F.H. from Miami-Dade County, Florida writes:
Dear Mister Condo,
Several years ago, when my husband was Treasurer of our high-rise condo Board and another man was President, both men announced that they were leaving the Board and both, separately, wrote a letter to the Association members stating why. The remaining five Board members had refused to raise our monthly fees, much needed for repairs of the building. Exposing problems to all of the homeowners can sometimes push Board members to take better action. Also, there are legal obligations Board members have to the HOA and the Association’s legal counsel can be of assistance under these circumstances.
Mister Condo replies:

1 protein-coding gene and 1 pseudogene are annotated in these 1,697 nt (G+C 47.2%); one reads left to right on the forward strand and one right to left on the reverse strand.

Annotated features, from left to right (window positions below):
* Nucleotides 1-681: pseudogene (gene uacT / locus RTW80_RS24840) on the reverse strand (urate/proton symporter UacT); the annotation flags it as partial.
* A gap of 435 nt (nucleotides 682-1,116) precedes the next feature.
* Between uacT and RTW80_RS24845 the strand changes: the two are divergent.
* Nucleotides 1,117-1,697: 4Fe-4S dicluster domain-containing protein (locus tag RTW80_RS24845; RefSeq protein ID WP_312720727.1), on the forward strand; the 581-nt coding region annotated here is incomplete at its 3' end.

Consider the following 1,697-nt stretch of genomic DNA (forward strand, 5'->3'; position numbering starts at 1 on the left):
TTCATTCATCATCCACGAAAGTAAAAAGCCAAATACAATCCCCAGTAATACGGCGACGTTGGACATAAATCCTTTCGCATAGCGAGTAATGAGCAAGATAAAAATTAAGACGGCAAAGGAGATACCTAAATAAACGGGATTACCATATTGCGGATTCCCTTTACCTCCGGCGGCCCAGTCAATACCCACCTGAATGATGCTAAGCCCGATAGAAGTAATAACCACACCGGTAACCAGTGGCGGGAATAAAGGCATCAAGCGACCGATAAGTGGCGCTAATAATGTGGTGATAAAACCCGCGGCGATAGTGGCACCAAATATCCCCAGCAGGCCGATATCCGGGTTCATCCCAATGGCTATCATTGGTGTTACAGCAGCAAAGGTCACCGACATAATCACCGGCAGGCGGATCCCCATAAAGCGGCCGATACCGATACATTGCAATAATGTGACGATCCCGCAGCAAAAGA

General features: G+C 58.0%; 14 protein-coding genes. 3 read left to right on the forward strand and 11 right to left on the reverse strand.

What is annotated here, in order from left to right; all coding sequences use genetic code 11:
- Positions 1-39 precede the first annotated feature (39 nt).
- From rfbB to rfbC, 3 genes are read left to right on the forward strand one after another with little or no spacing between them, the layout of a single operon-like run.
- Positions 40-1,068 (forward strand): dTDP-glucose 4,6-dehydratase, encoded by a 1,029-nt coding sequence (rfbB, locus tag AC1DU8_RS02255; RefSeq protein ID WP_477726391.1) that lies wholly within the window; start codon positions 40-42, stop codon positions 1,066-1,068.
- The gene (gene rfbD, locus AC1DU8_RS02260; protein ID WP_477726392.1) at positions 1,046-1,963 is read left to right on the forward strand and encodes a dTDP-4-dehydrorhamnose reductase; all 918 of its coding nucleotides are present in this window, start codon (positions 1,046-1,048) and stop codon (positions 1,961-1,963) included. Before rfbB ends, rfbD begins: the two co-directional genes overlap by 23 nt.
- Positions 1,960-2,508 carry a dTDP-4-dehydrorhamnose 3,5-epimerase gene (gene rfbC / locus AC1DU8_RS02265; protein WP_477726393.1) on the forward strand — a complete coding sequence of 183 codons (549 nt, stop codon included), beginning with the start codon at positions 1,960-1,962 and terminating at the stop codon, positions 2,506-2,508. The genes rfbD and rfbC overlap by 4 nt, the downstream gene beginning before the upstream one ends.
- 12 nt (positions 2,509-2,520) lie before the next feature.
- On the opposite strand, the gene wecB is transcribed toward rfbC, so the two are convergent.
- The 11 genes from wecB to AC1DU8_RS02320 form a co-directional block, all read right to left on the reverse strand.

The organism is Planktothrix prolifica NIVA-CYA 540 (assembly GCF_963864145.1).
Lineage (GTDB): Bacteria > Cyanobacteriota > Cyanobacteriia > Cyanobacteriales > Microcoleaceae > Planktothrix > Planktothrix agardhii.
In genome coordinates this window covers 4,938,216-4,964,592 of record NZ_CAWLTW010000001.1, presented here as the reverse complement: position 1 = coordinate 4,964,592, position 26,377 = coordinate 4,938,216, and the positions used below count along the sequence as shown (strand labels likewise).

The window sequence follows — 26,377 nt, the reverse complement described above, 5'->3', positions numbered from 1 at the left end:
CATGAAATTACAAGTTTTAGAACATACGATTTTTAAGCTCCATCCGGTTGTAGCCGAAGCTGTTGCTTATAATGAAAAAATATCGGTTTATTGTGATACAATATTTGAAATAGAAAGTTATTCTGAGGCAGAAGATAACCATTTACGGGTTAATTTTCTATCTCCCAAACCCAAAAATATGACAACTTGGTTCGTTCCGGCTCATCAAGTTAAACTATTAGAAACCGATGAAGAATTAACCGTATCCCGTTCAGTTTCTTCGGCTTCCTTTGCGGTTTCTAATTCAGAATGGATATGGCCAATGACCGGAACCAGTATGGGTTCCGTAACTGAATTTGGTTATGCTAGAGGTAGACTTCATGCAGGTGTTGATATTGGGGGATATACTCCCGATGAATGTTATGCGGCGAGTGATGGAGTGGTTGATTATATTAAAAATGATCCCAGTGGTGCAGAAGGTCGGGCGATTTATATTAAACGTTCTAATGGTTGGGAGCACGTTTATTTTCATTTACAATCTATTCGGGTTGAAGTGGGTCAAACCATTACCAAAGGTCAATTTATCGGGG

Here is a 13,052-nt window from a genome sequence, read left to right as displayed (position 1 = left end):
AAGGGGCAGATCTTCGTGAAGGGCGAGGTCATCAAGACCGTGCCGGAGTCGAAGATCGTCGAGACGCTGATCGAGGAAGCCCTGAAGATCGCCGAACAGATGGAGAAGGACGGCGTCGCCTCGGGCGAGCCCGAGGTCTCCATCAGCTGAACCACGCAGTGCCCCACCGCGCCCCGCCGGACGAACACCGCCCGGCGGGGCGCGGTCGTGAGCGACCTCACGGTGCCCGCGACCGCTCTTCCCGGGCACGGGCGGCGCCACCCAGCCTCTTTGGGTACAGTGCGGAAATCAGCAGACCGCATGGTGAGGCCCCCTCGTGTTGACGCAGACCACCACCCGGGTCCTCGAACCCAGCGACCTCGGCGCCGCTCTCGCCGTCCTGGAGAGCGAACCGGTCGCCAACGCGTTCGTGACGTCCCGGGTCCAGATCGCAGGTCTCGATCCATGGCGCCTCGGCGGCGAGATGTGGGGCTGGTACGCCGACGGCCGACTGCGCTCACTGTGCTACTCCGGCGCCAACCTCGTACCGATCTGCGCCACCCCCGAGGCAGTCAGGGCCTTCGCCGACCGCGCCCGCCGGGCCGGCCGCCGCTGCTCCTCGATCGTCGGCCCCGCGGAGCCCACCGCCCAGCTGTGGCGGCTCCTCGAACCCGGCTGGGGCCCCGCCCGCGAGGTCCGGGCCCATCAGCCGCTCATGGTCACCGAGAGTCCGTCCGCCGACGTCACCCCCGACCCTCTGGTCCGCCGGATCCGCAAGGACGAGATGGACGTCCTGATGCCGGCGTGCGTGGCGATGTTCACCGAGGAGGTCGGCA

F.H., it sounds like your husband and the other Board member were doing their best to bring the underlying financial concerns of the association to all of the members outside of the Board. All Boards are under obligation to look out for the best interests of the association. However, funding for the future and building a healthy Reserve Fund can be incredibly unpopular as it almost always leads to increased common fees. Since Board members are largely elected based on popularity, they feel that keeping fees low is a good platform to run on. Guess what? It works! That’s why they do it. But, as you have pointed out, it keeps the better minded folks from serving on the Board and it leads to the eventual financial ruin of an otherwise healthy association. There are associations with naturally low common fees. They have little in the way of amenities and they aren’t routinely ravaged by Mother Nature’s damaging forces. Most associations aren’t so lucky. They have amenities. They have common elements that wear quickly. They have sacrificed maintenance for the sake of keeping fees low. These associations end up either taking out an HOA loan, levying Special Assessments, or both when the time comes to pay the piper. Deferred maintenance is the commonly used term for not having enough money to make the required capital improvements. These associations then have to take drastic measures just to maintain their current status. Forward-thinking associations are well aware of the items on their Reserve Study and have a funding plan in place to make sure there is enough money on hand to handle the repairs and maintenance when they are likely to come due. It’s too bad your husband didn’t serve on the Board of an association like that. I am sure he would have approved and flourished. Thanks for sharing your story.